Secondary analysis of results from a French trial investigating the effects of surgical management of colorectal endometriosis found that the intervention effectively improved postoperative fertility rates, including the ability to conceive naturally. The study is one of the first to evaluate the impact of first-line surgery on pregnancy rates in this population.
First-line assisted reproductive technology (ART) is the recommended strategy for improving pregnancy rates in women with endometriosis, but is a subject of controversy in the gynecological community due to a lack of high-quality data comparing it to surgical management. In addition, the European Society of Human Reproduction and Embryology (ESHRE) reported in 2014 that there was no evidence that surgical management of deep endometriosis would improve pregnancy rates prior to ART.
The study population consisted of 55 women from the ENDORE (FunctionalOutcomes of Surgical Management of Deep Endometriosis Infiltrating the Rectum) randomized trial conducted between March 2011 and August 2013 who wished to conceive. ENDORE was an unblinded, parallel-arms, controlled trial designed to determine if conservative rectal surgery was superior to segmental resection in women with colorectal endometriosis.
All of the women had deep endometriosis reaching into the rectum up to 15 cm from the anus with lesions measuring more than 20 mm in length. The endometrial lesions at minimum involved the muscular layer in depth and up to half of the rectal circumference. Twenty-five subjects underwent a conservative surgical procedure (shaving or disc excision) and 30 had radical rectal surgery (segmental resection). The surgeries were all performed by the same gynecologist. Subjects were followed for 50 to 79 months.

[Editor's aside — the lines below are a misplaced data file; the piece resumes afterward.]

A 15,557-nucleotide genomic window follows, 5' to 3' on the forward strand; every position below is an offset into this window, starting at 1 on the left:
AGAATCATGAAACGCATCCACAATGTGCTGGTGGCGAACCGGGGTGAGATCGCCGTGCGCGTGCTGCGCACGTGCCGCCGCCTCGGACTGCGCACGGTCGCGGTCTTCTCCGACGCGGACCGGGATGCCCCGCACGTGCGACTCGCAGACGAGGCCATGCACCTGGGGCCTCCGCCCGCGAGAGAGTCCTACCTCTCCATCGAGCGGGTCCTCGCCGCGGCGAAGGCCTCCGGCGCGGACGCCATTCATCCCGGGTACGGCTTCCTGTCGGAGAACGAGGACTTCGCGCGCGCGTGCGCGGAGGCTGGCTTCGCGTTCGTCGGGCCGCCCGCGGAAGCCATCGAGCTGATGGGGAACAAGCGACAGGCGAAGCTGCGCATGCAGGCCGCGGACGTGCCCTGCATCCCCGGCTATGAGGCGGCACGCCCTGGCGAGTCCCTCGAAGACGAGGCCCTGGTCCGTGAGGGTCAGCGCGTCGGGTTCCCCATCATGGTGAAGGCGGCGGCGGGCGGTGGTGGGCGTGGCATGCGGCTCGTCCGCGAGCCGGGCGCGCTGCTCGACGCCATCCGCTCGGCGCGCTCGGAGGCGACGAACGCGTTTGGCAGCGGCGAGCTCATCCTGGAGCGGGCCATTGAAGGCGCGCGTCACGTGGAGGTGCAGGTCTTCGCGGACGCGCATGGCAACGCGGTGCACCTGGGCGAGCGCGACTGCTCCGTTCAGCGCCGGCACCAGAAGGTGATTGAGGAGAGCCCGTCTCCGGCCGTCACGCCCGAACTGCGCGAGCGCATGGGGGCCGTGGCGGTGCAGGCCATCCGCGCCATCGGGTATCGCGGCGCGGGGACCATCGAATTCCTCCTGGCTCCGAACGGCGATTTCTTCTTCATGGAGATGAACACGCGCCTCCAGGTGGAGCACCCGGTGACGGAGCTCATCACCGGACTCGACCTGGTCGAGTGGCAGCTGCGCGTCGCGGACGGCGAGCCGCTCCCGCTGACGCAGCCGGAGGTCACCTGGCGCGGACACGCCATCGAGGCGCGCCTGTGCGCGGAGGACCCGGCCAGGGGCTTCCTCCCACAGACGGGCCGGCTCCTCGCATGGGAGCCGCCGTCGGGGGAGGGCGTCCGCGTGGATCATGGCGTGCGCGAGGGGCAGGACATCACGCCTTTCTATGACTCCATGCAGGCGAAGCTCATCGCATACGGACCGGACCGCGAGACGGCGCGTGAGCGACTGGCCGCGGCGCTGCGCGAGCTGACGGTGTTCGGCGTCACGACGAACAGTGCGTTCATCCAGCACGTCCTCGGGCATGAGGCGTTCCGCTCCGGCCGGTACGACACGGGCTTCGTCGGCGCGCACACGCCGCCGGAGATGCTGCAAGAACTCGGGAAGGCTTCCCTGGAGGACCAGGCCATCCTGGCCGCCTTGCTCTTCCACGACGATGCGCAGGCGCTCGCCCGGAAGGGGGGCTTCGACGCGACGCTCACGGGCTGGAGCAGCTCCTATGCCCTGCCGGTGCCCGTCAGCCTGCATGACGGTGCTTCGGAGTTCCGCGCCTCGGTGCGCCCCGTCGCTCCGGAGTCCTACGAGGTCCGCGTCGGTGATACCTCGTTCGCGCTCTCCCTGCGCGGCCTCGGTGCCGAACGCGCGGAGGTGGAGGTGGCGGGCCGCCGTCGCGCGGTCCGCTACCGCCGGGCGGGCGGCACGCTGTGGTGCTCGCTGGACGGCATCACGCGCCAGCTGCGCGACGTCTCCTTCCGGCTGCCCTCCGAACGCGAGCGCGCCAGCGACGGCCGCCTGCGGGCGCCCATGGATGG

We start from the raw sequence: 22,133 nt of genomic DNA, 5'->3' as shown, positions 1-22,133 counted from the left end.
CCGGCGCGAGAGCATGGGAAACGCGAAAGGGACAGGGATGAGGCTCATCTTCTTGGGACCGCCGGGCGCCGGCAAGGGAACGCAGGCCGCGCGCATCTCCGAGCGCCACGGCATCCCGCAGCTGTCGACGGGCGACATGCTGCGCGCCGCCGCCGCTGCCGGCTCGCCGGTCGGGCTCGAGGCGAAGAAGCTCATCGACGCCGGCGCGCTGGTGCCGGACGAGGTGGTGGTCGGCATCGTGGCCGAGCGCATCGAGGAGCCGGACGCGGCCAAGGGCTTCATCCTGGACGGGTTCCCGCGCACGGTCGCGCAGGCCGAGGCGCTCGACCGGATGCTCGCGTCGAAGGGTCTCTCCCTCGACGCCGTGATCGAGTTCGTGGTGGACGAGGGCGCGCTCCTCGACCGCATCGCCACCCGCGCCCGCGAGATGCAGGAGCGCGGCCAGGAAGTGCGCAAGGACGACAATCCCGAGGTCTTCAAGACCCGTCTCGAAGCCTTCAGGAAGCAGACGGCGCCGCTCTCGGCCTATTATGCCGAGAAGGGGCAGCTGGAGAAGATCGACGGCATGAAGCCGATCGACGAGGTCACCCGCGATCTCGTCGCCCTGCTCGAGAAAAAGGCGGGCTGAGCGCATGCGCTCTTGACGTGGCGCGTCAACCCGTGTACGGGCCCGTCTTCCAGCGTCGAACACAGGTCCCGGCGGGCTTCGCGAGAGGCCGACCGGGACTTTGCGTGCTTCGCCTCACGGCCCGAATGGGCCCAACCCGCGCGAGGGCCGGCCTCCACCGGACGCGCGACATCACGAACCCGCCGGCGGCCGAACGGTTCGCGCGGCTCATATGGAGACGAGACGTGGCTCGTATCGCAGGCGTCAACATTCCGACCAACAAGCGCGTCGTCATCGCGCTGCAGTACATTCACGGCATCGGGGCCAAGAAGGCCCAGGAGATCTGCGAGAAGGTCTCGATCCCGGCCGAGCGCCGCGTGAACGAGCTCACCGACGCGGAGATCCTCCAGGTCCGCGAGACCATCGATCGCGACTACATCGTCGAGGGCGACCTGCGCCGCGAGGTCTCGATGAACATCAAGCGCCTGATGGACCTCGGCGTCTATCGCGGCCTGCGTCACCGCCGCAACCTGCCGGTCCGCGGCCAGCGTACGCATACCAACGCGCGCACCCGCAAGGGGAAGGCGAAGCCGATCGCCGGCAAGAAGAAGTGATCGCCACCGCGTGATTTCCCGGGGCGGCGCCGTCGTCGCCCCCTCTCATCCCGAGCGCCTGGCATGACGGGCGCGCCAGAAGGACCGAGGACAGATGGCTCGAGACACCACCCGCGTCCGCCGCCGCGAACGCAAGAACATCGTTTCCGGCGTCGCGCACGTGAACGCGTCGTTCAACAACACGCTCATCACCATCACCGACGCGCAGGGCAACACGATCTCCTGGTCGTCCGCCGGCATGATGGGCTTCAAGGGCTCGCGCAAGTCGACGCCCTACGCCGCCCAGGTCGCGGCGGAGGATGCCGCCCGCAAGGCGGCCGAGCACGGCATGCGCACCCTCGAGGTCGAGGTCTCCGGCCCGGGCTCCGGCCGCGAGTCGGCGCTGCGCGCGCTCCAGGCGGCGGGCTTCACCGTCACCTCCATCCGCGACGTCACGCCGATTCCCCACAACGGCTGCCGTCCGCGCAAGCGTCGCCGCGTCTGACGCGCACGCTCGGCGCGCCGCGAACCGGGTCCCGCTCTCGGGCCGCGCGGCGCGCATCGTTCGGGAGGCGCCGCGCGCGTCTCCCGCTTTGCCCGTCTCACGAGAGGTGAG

Of 36 patients who wanted to become pregnant after surgery, 23 (63%) had tried unsuccessfully prior to surgery for more than a year (the infertile group). After surgery, 29 patients became pregnant (81%), and some had more than one pregnancy, for a total of 37 pregnancies. Odds of postoperative conception improved over time (see Table).
Overall, 17 women became pregnant naturally and 12 used ART (in vitro fertilization, intrauterine insemination, or oocyte donation). Looking specifically at the 23 infertile women, three-quarters (17) were able to conceive, and half of the pregnancies occurred naturally.
In total, 24 of the 37 pregnancies occurred as a result of natural conception, and subjects who were advised by their physicians to try to conceive naturally got pregnant significantly earlier than subjects who were referred for ART (P=0.008).
Although the study had a small sample size, was subject to possible ascertainment bias and preoperative and postoperative fertility assessments were not performed for all women, the trial was prospective with long-term follow up. It showed that fertility and the ability to conceive naturally can be restored by first-line surgery in women who are infertile due to colorectal endometriosis, perhaps in part due to the ability of women with endometriosis-related severe dyspareunia to engage in regular sexual intercourse postoperatively.
The authors stopped short of recommending that surgery for infertility be recommended over ART until more studies are performed. They suggested that in the interim "Physicians should ultimately offer patients a balanced perspective of the potential benefits and potential harms of alternative options."